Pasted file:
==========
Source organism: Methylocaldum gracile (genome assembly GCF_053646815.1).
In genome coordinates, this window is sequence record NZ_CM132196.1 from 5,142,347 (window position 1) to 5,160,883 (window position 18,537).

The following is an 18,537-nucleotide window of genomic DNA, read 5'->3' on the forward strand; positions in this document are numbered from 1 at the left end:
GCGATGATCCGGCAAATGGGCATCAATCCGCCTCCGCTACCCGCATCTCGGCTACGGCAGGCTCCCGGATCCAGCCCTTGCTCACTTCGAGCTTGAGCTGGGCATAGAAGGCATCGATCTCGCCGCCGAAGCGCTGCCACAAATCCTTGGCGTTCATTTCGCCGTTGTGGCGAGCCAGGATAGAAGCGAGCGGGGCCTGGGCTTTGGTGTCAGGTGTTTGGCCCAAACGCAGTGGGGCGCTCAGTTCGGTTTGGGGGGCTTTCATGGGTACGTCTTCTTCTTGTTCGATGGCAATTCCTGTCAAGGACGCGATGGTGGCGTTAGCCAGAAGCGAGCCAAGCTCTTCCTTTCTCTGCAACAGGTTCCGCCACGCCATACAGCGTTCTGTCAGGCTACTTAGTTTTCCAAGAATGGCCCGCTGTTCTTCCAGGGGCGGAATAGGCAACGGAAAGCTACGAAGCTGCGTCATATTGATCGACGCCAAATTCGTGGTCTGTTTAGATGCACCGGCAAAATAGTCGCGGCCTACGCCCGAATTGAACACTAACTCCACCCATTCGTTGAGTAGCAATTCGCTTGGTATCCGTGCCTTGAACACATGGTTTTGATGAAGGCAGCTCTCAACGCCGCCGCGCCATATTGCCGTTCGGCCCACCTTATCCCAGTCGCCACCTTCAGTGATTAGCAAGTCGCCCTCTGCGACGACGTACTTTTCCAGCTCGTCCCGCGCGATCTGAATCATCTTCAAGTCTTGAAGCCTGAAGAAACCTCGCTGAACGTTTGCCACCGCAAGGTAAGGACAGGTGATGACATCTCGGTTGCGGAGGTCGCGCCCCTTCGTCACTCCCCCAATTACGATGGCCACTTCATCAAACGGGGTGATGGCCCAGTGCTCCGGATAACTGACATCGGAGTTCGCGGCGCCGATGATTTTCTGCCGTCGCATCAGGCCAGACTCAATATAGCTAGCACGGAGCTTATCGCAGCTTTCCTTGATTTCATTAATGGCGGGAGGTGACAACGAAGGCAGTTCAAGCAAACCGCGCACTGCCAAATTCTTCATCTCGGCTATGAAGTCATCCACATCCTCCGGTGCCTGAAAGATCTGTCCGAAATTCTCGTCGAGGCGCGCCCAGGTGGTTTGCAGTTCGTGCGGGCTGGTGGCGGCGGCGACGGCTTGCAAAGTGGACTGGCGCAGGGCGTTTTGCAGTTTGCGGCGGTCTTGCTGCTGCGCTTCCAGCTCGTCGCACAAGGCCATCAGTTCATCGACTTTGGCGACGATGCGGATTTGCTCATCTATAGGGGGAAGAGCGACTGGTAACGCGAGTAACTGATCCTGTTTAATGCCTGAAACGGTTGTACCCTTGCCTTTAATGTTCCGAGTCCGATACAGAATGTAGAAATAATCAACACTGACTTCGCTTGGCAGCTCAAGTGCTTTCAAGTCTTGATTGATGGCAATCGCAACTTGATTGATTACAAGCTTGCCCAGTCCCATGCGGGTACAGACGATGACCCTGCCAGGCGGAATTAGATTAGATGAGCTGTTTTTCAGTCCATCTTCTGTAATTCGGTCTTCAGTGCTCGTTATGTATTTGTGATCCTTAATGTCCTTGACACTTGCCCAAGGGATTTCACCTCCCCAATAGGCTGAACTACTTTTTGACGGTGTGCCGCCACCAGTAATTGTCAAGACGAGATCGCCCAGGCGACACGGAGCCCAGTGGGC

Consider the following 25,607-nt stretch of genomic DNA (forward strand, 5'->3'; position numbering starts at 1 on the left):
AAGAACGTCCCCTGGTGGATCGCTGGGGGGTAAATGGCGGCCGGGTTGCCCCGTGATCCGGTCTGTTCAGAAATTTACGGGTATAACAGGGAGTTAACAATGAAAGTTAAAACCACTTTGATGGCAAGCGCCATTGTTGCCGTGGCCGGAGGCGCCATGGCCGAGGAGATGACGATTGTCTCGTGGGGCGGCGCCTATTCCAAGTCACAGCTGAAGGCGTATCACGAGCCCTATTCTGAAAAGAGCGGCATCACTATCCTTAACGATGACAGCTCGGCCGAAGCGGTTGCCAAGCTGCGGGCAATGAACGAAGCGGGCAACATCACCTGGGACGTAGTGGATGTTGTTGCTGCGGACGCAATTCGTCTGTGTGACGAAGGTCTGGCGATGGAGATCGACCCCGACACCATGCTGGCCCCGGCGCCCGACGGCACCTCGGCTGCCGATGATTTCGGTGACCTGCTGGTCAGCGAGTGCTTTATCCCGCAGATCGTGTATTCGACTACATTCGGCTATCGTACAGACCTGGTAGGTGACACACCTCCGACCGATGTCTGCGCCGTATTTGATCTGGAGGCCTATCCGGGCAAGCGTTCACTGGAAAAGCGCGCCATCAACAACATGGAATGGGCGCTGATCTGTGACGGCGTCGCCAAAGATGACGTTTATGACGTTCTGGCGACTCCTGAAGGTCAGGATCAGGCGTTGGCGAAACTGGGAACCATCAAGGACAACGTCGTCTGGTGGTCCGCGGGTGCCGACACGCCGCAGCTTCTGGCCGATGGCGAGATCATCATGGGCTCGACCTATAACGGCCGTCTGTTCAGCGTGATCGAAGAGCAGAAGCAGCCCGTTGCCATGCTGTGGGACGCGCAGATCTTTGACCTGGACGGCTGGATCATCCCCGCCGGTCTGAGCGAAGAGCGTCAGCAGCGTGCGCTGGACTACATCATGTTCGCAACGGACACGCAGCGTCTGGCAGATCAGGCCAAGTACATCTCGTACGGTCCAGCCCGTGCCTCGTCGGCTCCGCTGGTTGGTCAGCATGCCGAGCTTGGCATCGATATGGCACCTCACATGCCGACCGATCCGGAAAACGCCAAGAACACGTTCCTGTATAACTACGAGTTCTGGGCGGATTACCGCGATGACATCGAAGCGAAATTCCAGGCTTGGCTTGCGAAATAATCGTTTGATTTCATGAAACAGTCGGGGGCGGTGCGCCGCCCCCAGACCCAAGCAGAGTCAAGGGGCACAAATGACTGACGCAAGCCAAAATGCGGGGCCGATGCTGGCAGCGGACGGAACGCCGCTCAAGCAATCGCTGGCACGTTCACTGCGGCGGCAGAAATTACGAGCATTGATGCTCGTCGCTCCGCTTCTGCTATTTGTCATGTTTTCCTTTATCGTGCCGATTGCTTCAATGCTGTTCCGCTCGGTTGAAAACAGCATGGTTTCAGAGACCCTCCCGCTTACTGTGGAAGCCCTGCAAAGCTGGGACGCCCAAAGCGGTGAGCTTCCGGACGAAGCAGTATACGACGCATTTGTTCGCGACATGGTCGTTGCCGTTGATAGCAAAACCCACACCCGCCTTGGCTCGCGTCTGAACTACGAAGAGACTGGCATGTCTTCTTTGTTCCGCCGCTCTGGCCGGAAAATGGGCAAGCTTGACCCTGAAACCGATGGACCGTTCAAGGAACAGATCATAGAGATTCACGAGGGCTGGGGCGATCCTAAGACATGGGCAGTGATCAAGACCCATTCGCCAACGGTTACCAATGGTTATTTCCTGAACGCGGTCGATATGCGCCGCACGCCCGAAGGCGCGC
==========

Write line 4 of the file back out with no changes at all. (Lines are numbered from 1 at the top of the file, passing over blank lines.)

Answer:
GCGATGATCCGGCAAATGGGCATCAATCCGCCTCCGCTACCCGCATCTCGGCTACGGCAGGCTCCCGGATCCAGCCCTTGCTCACTTCGAGCTTGAGCTGGGCATAGAAGGCATCGATCTCGCCGCCGAAGCGCTGCCACAAATCCTTGGCGTTCATTTCGCCGTTGTGGCGAGCCAGGATAGAAGCGAGCGGGGCCTGGGCTTTGGTGTCAGGTGTTTGGCCCAAACGCAGTGGGGCGCTCAGTTCGGTTTGGGGGGCTTTCATGGGTACGTCTTCTTCTTGTTCGATGGCAATTCCTGTCAAGGACGCGATGGTGGCGTTAGCCAGAAGCGAGCCAAGCTCTTCCTTTCTCTGCAACAGGTTCCGCCACGCCATACAGCGTTCTGTCAGGCTACTTAGTTTTCCAAGAATGGCCCGCTGTTCTTCCAGGGGCGGAATAGGCAACGGAAAGCTACGAAGCTGCGTCATATTGATCGACGCCAAATTCGTGGTCTGTTTAGATGCACCGGCAAAATAGTCGCGGCCTACGCCCGAATTGAACACTAACTCCACCCATTCGTTGAGTAGCAATTCGCTTGGTATCCGTGCCTTGAACACATGGTTTTGATGAAGGCAGCTCTCAACGCCGCCGCGCCATATTGCCGTTCGGCCCACCTTATCCCAGTCGCCACCTTCAGTGATTAGCAAGTCGCCCTCTGCGACGACGTACTTTTCCAGCTCGTCCCGCGCGATCTGAATCATCTTCAAGTCTTGAAGCCTGAAGAAACCTCGCTGAACGTTTGCCACCGCAAGGTAAGGACAGGTGATGACATCTCGGTTGCGGAGGTCGCGCCCCTTCGTCACTCCCCCAATTACGATGGCCACTTCATCAAACGGGGTGATGGCCCAGTGCTCCGGATAACTGACATCGGAGTTCGCGGCGCCGATGATTTTCTGCCGTCGCATCAGGCCAGACTCAATATAGCTAGCACGGAGCTTATCGCAGCTTTCCTTGATTTCATTAATGGCGGGAGGTGACAACGAAGGCAGTTCAAGCAAACCGCGCACTGCCAAATTCTTCATCTCGGCTATGAAGTCATCCACATCCTCCGGTGCCTGAAAGATCTGTCCGAAATTCTCGTCGAGGCGCGCCCAGGTGGTTTGCAGTTCGTGCGGGCTGGTGGCGGCGGCGACGGCTTGCAAAGTGGACTGGCGCAGGGCGTTTTGCAGTTTGCGGCGGTCTTGCTGCTGCGCTTCCAGCTCGTCGCACAAGGCCATCAGTTCATCGACTTTGGCGACGATGCGGATTTGCTCATCTATAGGGGGAAGAGCGACTGGTAACGCGAGTAACTGATCCTGTTTAATGCCTGAAACGGTTGTACCCTTGCCTTTAATGTTCCGAGTCCGATACAGAATGTAGAAATAATCAACACTGACTTCGCTTGGCAGCTCAAGTGCTTTCAAGTCTTGATTGATGGCAATCGCAACTTGATTGATTACAAGCTTGCCCAGTCCCATGCGGGTACAGACGATGACCCTGCCAGGCGGAATTAGATTAGATGAGCTGTTTTTCAGTCCATCTTCTGTAATTCGGTCTTCAGTGCTCGTTATGTATTTGTGATCCTTAATGTCCTTGACACTTGCCCAAGGGATTTCACCTCCCCAATAGGCTGAACTACTTTTTGACGGTGTGCCGCCACCAGTAATTGTCAAGACGAGATCGCCCAGGCGACACGGAGCCCAGTGGGC